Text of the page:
No Velveeta for you
Ms. Taylor modified the standard demand list into a "Vineyard food basket" in order to estimate acreage needed for what could be grown and produced on the Island.
"We know we're not going to grow oranges, so we would replace oranges in the fruits and vegetables category with things that we could grow here, like apples," she explained. "What we can grow, we would just eat more of that. So that's the basis of the Vineyard food basket."
Some of the choices required her to make value judgments. "I took some things like fats and sugars, and I didn't replace them in the Vineyard basket, figuring that we don't need what the average American consumes," Ms. Taylor said.
She also reduced the standard demand for meat by 75 percent for Islanders, because it requires more land to produce. To compensate, she increased the amount of fish, which she figured Islanders consume more than the average, anyway.
Ms. Taylor eliminated rice and cranberries, because of the need for wetland acreage to produce them. She also eliminated miscellaneous dairy products, such as cheese spread, evaporated and powdered milk, and processed cheese.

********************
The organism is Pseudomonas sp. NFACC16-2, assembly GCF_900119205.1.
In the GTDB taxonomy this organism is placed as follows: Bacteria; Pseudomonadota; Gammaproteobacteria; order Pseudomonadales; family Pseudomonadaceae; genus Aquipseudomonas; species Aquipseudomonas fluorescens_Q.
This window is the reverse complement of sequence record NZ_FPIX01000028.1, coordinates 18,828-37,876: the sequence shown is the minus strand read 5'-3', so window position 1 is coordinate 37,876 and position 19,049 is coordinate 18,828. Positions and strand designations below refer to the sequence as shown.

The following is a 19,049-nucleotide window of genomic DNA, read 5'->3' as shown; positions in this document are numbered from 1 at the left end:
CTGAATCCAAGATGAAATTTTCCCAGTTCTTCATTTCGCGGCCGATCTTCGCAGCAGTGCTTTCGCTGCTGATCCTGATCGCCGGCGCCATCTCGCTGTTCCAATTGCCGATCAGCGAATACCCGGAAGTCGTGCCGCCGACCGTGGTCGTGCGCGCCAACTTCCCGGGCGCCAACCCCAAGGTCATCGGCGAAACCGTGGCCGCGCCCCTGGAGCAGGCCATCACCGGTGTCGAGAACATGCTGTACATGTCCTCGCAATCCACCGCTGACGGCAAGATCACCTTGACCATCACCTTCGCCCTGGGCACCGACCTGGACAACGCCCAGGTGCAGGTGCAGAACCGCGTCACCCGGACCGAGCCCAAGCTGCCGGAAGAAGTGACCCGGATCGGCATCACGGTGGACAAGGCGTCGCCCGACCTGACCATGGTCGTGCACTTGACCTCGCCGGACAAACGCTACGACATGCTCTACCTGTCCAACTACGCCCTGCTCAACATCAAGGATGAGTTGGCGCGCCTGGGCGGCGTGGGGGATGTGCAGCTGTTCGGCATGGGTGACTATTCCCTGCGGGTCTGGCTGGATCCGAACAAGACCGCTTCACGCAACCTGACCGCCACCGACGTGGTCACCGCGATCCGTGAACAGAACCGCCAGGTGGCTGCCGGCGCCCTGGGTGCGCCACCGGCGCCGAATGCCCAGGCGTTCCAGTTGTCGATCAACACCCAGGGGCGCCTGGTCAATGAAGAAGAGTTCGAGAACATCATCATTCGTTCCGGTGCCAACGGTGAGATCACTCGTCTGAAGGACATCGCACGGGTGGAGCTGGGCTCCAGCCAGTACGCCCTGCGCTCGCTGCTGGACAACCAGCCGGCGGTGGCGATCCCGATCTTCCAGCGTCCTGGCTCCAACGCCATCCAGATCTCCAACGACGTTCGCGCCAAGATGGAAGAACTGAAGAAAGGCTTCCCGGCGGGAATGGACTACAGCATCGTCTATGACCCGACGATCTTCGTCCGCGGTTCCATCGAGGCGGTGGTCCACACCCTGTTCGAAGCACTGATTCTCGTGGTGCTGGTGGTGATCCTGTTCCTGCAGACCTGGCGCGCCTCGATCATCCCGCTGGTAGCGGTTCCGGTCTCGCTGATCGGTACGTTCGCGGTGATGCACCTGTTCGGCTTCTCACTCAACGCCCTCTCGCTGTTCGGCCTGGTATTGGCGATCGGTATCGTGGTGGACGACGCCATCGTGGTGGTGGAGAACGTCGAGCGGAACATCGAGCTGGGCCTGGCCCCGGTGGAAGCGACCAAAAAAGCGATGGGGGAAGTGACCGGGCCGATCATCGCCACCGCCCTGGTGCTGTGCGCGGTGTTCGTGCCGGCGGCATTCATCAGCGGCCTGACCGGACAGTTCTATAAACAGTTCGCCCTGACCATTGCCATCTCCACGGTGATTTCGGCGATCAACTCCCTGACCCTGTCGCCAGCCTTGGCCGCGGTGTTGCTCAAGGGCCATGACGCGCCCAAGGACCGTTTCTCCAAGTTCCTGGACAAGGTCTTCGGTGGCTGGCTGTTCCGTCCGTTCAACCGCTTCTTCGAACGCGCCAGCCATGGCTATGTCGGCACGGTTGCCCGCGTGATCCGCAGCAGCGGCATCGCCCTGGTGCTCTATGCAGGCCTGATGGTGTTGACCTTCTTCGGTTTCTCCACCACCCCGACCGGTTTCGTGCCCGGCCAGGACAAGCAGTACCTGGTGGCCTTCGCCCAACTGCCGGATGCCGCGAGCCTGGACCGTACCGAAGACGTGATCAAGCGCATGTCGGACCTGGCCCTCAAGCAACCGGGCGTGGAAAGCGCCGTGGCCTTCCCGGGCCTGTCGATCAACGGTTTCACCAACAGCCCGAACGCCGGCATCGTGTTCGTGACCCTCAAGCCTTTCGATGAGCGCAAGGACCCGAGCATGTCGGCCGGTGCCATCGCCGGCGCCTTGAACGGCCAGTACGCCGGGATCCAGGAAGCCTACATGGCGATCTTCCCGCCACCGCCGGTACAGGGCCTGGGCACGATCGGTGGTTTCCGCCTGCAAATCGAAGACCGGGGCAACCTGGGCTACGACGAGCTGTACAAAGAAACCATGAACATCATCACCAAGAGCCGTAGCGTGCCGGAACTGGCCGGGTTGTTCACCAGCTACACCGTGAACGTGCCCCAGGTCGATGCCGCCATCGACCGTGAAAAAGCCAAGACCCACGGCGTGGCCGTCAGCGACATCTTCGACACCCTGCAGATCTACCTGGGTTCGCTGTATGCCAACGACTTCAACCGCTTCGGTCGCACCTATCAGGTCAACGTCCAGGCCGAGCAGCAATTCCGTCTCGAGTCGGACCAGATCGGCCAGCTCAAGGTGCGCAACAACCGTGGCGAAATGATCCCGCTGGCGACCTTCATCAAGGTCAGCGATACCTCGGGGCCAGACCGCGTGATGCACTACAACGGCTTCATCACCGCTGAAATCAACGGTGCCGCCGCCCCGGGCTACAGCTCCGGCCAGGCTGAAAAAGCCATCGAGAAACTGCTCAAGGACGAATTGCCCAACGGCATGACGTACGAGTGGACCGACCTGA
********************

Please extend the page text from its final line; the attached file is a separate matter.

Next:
For those already mourning the potential loss of Velveeta and Cheese-Whiz, Ms. Taylor did say that, "In reality, we know that we're going to import some things."
The biggest challenge in preserving agriculture on the Vineyard will be securing permanently affordable land for farming, the study notes. Increased farm production may result in problems in finding and housing workers, as well as negative impacts on water quality with increased fertilizer use.
The study does not address socioeconomic factors that might influence whether Islanders embrace its strategies. For example, it suggests that food production could be increased if more Vineyarders grew produce in backyard gardens.